What do they got, that I ain’t got?! COURAGE!

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The Cowardly Lion

 

“Courage!”

I can hear the beloved Cowardly Lion bravely spitting out this declaration to his travelling companions, Dorothy, Scarecrow and the Tinman, who have been pummeling him with questions about his bravery.  Oh to be filled with such confidence!

 If you don’t have it memorized (as I have since I was a young girl) it goes like this:

Dorothy

Your Majesty, If you were King, you wouldn’t be afraid of anything?

Lion

Not nobody, not nohow!

Tin Man

Not even a rhinoceros?

Lion

Imposserous!

Dorothy

How about a hippopotamus?

Lion

Why, I’d trash him from top to bottomamus!

Dorothy

Supposin’ you met an elephant?

Lion

I’d wrap him up in cellophant!

Scarecrow

What if it were a brontosaurus?

Lion

I’d show him who was King of the Forest!

All Four

How?

Lion

How…?  Courage!

As I reflect on the Cowardly Lions bravado I can’t help but admit that I am often spitting out the very same rhetoric.  Mostly, within the quiet, shaded parts of my mind.  Hoping that repeating might just be believing.  I romanticize the idea of being courageous, and what that might look like in my own life.  I equate being courageous with being bold, standing up to bullies, and living with a wholehearted abandon. However, this picture couldn’t be further from my present reality.  Most of the time, I don’t feel courageous; I’d much rather stow away, curl up on my couch and crochet myself into a stupor!

So what can I (we) learn from the Cowardly Lion?  Do we learn that in order to bear the title ‘Courageous’ we have to laugh in the face of danger, confront and eventually kill or defeat the metaphorical wicked witches in our lives?  No! The message is quite the opposite.  We see a character that is anxiety ridden, neurotic, and at best, mediocre under stress.  However, the single one thing that he manages to do successfully, in the face of many failures, is to keep putting one foot in front of the other.  There are many times when he wants to quit.  Even times when his friends have to stop him from running the other direction by a quick pull of the tail, a masterful redirection or some intense encouragement along the way. In the face of his fear he accomplishes the one task that he can CHOOSE to engage in – to keep going forward INSPITE of his fear.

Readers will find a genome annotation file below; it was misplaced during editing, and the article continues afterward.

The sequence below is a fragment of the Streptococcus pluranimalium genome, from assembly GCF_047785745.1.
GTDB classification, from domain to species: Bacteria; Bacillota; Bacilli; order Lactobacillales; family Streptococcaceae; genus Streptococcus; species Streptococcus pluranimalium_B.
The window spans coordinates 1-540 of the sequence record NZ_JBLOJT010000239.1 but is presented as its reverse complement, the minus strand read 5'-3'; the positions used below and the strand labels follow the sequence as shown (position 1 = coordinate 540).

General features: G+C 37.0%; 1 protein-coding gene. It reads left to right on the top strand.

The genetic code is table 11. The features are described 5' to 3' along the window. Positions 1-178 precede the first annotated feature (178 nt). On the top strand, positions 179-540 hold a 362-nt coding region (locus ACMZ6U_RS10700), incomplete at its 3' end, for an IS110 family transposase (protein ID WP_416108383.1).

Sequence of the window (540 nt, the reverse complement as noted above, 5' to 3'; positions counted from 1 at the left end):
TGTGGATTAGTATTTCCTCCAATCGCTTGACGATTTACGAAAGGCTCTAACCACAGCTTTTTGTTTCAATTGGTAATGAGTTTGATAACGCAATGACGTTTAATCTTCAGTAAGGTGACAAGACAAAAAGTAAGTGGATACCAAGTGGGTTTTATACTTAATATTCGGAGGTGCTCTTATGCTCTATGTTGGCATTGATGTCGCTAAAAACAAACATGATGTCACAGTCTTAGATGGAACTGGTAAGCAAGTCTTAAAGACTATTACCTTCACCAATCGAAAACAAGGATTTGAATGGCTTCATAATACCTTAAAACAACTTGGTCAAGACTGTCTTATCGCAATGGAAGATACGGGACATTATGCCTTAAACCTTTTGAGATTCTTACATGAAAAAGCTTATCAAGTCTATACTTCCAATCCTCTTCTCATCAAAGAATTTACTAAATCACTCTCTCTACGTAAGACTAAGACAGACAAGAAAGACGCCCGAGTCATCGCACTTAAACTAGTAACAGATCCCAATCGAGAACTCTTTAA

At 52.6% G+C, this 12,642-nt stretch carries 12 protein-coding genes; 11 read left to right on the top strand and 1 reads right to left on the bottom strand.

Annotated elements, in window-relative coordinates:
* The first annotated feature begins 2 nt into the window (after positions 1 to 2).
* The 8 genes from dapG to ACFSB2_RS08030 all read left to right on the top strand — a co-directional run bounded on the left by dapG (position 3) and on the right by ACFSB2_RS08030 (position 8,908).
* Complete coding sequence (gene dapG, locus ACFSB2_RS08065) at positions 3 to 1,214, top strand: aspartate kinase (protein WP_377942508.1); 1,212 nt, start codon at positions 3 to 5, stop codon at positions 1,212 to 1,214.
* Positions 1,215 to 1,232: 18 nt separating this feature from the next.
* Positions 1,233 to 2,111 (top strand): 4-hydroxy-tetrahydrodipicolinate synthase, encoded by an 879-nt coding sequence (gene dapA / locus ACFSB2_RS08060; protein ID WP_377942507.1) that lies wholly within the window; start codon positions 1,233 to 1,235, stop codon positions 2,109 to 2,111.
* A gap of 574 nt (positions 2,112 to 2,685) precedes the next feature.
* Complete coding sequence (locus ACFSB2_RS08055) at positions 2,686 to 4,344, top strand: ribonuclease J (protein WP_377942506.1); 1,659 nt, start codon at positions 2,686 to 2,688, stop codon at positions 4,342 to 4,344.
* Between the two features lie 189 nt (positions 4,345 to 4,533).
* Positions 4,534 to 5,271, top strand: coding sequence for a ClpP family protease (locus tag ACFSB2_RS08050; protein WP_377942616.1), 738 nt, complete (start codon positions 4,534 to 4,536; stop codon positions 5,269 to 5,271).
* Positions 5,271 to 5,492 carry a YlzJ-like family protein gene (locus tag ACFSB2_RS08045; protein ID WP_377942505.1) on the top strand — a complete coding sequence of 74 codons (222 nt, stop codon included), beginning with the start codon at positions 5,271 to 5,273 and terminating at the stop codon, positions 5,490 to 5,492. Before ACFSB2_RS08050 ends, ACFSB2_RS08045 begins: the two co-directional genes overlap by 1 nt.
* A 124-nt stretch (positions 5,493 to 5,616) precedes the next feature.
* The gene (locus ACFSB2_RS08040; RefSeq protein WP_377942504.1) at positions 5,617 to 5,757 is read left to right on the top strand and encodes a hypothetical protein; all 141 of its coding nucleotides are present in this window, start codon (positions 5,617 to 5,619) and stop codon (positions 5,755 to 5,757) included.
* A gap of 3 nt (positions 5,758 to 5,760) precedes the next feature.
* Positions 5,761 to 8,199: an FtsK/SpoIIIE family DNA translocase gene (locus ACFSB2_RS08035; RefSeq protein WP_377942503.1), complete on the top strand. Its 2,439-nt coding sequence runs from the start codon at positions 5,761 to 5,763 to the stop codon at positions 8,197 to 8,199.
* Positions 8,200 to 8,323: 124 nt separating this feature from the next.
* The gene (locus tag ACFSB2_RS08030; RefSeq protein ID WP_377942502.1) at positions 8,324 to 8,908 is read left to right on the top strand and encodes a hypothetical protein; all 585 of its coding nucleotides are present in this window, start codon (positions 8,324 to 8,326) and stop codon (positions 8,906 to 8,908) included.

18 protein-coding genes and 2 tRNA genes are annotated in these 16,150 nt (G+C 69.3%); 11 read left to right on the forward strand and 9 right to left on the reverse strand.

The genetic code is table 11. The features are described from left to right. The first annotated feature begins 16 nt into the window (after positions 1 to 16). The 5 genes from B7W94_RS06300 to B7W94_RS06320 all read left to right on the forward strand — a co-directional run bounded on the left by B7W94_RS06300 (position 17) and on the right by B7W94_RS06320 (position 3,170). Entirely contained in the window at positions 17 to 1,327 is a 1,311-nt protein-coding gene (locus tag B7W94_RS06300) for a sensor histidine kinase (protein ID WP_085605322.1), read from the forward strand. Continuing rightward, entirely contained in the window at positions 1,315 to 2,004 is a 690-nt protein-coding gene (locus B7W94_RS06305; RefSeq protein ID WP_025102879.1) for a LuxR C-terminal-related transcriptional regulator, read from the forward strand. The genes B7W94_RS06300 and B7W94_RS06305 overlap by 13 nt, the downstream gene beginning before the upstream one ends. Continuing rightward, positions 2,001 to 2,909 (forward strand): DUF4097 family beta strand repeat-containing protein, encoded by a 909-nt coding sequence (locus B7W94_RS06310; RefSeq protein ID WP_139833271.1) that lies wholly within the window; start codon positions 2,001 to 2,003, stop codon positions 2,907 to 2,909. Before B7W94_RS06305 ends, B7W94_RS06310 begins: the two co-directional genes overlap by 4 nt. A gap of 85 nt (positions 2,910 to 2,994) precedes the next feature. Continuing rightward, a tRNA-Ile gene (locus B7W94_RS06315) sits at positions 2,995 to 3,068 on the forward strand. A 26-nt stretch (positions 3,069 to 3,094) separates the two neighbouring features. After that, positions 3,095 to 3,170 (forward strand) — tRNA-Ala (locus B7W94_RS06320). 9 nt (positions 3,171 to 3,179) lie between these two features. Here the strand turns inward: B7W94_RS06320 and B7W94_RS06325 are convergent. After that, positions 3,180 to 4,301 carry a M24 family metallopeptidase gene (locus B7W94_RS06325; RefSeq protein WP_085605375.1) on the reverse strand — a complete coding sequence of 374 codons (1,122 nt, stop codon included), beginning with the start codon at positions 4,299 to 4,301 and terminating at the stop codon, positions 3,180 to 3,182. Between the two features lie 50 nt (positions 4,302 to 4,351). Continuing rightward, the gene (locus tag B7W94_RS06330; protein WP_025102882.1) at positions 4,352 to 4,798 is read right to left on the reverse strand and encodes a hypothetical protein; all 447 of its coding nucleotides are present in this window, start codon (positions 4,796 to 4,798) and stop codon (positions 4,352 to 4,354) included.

The longer I live, and the longer I parent, this is the one skill that I pray my children (and myself) can acquire: the ability to continue on a path regardless of the challenges, discouragement or pain.  We have so many proverbial phrases that embody this idea:

Keep your eye on the prize.

Run the race set before you.

Don’t cry over spilt milk.

If at first you don’t succeed, try and try again.

It is so much easier said than done.  I want so badly to have perfected this skill; to perfectly embrace the ever blowing wind of failure, but more often than not, it knocks me right down.

Recently, my son had to confront a foe that, in his eleven years, still remained undefeated. The many attempts and proceeding failures at acquiring a specific life skill had rendered him unmotivated and discouraged.  He was aloof, at best, and obstinate at his worst, refusing to admit there was any value in him learning this skill.  I have to admit, there were MANY arguments, and many times where I doubted my own choice to push him into this area of defeat, where he had previously been so discouraged.  What if he doesn’t learn, and continues to feel inadequate, and frustrated?  Regardless of my doubts, I pressed on, and encouraged him through his frustration, knowing that this was just the first of MANY stumbling blocks, and failures that we would have to walk through with him in his life.  I assured him, that if he, very slowly, moved one foot in front of the other, choosing to try instead of giving up, choosing the difficult instead of the familiar, then one day, whether it be soon or far in his future, he would succeed.  Even if he didn’t enjoy the skill once acquired, he could still be proud that he didn’t let the fear of failure or pain paralyze him.

What did he decide to do in the face of his fear (and his mother’s plea)? He pressed on; through his frustration, dragging his feet, unimpressed with my ‘pep talks’ and encouragement.  He proceeded, slowly, cautiously, even negatively; but he proceeded! And I have never been more proud than seeing him choose discomfort and the unfamiliar in search of something better.  ‘THIS is REAL courage’ I thought to myself.  He was afraid, surly, and frustrated, but chose to try anyway.

I realized (and had to admit to myself while watching him), that the picture unfolding in front of me was similar to the journey I have been on the last two years.  I have been frustrated, hurt, resistant, angry, resentful, but also courageous.  Inspite of my self-depreciation and exasperation with my struggles there is one thing that I have continued to do; I have slowly, often at a snails pace, continued to put one foot in front of the other. This, I now realize, takes courage.  It takes courage to move forward without knowing where one’s heading.  It takes courage to fight for a moment of sunshine when grey storm clouds press in around you. It takes courage to laugh, when lasting joy seems uncertain. It takes courage to choose another day when you just don’t feel like it.  And let’s face it, we ALL have those days!  As one author so eloquently puts it:

“Courage doesn’t always roar. Sometimes courage is the little voice at the end of the day that says I’ll try again tomorrow.”  – Mary Anne Radmacher

Becoming Ordinary: Day 316

 

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